Startups live from disruption and innovation. New ideas and options need to be generated iteratively as fast and cost-effectively as possible. Present day’s AI tooling, from ChatGPTs to Midjourneys and Synthesias and from Figmas to Galileo AIs and Flikis, can already concretely accelerate ideation and design iteration by quickly providing alternative examples and generated variations from wireframes and UI templates to more polished content options and advanced videos.

It is important to recognize that the more uncharted innovation territories the designs explore, the more vulnerable the AI models can become. When pushing the boundaries of innovation, the AI models might not have relevant data to use or haven’t observed such a solution before. As a result, they might come back with high-level generalizations, senseless hallucinations, or irrelevant and outdated output.

Additionally, if the usage of particular generative AI methods and models becomes very popular, it can quickly make certain solution spaces, visual styles, and design directions dominant and indistinguishable, thus decreasing the variance and diversity needed to stand out (think how easy it is to spot Dall-E visuals in your feed today). Naturally, this has happened in the past without the help of AI, but with the speed of advanced AI models, design monoculture can now emerge at an unprecedented pace.

As the history of innovation has shown us, successful and groundbreaking innovation requires different aspects of creativity. It also requires the ability to detect and leverage patterns, trends, and opportunities that span across different areas of diverse human life and fast-developing technologies. The innovation practices of product design will be key in being able to spot the opportunities and creative possibilities and realize their potential.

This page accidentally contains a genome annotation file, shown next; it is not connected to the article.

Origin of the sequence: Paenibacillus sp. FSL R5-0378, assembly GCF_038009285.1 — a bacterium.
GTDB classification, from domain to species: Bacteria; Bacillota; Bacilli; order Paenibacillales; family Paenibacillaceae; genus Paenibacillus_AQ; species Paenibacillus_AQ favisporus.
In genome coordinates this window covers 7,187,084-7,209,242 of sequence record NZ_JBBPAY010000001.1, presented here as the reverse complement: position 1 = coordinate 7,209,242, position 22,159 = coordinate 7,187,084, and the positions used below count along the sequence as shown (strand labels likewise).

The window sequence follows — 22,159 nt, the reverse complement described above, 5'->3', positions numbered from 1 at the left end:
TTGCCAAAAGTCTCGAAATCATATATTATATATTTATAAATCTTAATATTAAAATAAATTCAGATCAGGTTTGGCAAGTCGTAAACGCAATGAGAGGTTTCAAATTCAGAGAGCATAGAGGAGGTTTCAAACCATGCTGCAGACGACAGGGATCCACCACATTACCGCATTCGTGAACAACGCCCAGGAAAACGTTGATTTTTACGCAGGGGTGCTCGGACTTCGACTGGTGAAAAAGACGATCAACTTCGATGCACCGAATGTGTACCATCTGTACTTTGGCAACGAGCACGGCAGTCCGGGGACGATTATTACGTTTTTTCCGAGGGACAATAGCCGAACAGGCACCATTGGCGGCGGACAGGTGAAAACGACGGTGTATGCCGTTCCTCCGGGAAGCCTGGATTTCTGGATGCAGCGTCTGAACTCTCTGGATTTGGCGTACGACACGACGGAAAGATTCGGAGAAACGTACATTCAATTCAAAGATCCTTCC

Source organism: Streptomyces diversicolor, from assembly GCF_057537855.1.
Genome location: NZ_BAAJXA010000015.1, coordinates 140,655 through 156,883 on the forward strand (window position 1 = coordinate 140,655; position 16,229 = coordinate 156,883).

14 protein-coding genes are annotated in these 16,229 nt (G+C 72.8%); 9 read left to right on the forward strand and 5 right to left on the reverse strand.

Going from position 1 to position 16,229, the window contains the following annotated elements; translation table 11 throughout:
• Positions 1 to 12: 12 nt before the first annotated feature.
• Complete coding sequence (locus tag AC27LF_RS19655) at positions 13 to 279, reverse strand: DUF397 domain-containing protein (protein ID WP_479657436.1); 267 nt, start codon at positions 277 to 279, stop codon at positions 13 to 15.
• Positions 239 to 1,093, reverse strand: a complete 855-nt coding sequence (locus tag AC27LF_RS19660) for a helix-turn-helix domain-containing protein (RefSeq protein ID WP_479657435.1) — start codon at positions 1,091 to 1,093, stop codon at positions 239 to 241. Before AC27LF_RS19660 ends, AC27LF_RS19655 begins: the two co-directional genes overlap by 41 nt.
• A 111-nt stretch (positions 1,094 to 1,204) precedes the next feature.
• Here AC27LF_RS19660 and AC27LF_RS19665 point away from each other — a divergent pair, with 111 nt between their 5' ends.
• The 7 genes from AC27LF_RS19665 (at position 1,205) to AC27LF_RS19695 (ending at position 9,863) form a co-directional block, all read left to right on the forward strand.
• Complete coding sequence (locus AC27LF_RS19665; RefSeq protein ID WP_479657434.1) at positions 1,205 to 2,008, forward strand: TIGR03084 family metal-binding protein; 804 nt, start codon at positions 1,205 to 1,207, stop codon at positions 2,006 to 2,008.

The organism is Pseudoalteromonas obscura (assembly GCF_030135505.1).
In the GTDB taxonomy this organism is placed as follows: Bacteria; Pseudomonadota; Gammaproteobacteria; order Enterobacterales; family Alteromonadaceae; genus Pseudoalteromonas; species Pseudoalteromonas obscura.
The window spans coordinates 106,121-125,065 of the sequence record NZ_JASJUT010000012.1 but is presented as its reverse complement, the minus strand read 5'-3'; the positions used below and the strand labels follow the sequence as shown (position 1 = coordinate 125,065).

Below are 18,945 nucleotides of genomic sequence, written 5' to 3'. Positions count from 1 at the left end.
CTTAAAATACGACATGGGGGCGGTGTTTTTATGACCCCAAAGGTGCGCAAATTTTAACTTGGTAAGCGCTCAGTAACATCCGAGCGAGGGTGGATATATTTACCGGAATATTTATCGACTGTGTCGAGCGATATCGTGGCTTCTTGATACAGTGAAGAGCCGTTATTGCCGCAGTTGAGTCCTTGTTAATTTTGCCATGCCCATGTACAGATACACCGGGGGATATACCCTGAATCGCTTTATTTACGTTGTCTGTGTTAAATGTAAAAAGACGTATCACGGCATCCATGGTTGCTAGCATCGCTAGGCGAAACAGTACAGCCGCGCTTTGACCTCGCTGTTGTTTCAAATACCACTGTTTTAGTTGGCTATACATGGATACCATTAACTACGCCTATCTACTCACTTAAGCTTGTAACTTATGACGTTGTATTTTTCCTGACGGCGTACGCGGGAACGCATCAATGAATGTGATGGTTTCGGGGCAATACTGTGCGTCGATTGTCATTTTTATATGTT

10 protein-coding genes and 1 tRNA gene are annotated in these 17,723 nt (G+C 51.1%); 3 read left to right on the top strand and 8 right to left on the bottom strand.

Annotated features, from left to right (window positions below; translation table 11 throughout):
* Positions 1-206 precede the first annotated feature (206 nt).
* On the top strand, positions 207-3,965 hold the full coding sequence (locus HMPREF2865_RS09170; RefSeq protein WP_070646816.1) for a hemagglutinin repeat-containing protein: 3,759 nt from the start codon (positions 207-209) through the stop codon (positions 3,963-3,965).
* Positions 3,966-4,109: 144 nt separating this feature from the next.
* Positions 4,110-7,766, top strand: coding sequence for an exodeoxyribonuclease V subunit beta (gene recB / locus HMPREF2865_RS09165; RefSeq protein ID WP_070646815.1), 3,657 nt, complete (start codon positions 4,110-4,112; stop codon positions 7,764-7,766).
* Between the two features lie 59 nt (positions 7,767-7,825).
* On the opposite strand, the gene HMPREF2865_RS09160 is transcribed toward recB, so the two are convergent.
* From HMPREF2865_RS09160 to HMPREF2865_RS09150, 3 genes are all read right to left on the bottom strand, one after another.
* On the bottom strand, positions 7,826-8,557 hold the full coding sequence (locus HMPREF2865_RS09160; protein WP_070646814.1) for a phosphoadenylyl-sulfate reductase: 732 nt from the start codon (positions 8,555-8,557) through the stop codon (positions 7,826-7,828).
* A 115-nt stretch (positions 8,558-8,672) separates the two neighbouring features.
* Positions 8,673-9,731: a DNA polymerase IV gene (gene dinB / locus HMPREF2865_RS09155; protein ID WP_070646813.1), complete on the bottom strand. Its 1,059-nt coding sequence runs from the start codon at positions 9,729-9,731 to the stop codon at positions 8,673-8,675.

Therefore, the design team needs to deeply understand and own the purpose of their creative efforts as well as their potential, probable, and desirable end results. To succeed in innovation, product designers need to be able to assess alternative realities and solutions and use them to power deep creativity through “what-if thinking” and “counterfactuals” to borrow concepts from AI pioneers Douglas Hofstadter and Judea Pearl.


As deeply imaginative creatures, humans have the urge to channel creativity in a meaningful way, simultaneously seeking connections of ideas and values through human relationships. On the verge of an all-encompassing AI-augmented future, product designers are facing a deep philosophical question: Do we want to design and build a future in which product design is run by intelligent machines that produce different experiences independently turning everyone into consumers of machine-created content, and users of AI-powered experiences that are created end-to-end by intelligent AI models?

Practicing innovation is a holistic endeavor. In a world of data abundance and increasingly intelligent AI assistants in which the design and development of CX happens at an unprecedented speed, the creative environments will also require peacefulness that allows deep focus and the creation and nurturing of human connections. Creating an innovative design organization is not just an intellectual endeavor, but needs to manifest itself in pragmatic working rituals and practices as well as physical places and environments.